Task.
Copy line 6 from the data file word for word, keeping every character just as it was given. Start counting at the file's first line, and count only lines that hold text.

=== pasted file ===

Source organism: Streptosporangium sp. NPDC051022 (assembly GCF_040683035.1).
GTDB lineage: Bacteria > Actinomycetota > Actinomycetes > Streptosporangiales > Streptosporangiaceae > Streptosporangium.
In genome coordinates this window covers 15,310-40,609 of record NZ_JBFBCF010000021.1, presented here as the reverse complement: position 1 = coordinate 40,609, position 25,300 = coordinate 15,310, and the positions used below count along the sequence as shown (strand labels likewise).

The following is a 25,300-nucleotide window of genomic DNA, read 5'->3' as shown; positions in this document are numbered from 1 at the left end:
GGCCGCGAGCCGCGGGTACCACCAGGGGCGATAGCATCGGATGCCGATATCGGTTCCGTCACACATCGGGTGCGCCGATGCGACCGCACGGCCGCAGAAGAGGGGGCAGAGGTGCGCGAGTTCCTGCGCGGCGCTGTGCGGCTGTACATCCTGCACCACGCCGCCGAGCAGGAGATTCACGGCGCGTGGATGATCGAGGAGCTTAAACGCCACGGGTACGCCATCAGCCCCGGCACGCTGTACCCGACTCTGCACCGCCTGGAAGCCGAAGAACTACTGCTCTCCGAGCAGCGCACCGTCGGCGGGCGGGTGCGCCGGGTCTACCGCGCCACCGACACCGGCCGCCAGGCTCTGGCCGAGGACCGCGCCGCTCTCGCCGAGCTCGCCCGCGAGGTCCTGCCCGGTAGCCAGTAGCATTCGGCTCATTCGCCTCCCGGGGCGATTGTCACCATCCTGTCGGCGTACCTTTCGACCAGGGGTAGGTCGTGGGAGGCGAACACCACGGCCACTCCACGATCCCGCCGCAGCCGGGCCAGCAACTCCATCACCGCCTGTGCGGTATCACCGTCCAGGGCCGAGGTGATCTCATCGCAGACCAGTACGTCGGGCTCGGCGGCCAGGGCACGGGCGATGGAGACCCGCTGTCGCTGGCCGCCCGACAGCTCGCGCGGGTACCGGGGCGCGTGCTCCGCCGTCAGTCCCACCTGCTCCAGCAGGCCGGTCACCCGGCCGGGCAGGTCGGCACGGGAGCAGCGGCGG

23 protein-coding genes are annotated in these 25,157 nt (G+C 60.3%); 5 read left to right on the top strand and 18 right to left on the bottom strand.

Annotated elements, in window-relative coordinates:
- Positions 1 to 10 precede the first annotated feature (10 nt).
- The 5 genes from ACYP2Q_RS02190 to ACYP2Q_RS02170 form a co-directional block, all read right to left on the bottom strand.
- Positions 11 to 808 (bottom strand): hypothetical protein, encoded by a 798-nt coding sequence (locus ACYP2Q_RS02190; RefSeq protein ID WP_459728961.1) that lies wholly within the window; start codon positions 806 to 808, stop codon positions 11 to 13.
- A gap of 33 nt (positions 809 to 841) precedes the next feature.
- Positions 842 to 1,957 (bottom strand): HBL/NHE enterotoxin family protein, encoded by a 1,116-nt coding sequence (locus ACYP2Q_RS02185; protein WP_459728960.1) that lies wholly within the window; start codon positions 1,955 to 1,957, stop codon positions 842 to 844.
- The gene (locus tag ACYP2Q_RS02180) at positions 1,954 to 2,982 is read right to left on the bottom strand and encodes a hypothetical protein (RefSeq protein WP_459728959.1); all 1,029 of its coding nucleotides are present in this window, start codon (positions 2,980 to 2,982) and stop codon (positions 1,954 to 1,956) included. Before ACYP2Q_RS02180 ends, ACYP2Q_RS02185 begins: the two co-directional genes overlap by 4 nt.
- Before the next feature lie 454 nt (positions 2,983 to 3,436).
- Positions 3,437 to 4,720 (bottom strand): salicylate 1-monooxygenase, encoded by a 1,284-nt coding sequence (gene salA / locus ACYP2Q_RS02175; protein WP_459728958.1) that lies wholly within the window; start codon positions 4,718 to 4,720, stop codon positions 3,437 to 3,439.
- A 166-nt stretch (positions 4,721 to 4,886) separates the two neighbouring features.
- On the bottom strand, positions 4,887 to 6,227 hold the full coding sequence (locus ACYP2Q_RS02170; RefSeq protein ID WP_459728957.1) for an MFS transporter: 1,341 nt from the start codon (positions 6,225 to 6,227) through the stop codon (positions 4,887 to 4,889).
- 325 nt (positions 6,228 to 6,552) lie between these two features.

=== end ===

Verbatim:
23 protein-coding genes are annotated in these 25,157 nt (G+C 60.3%); 5 read left to right on the top strand and 18 right to left on the bottom strand.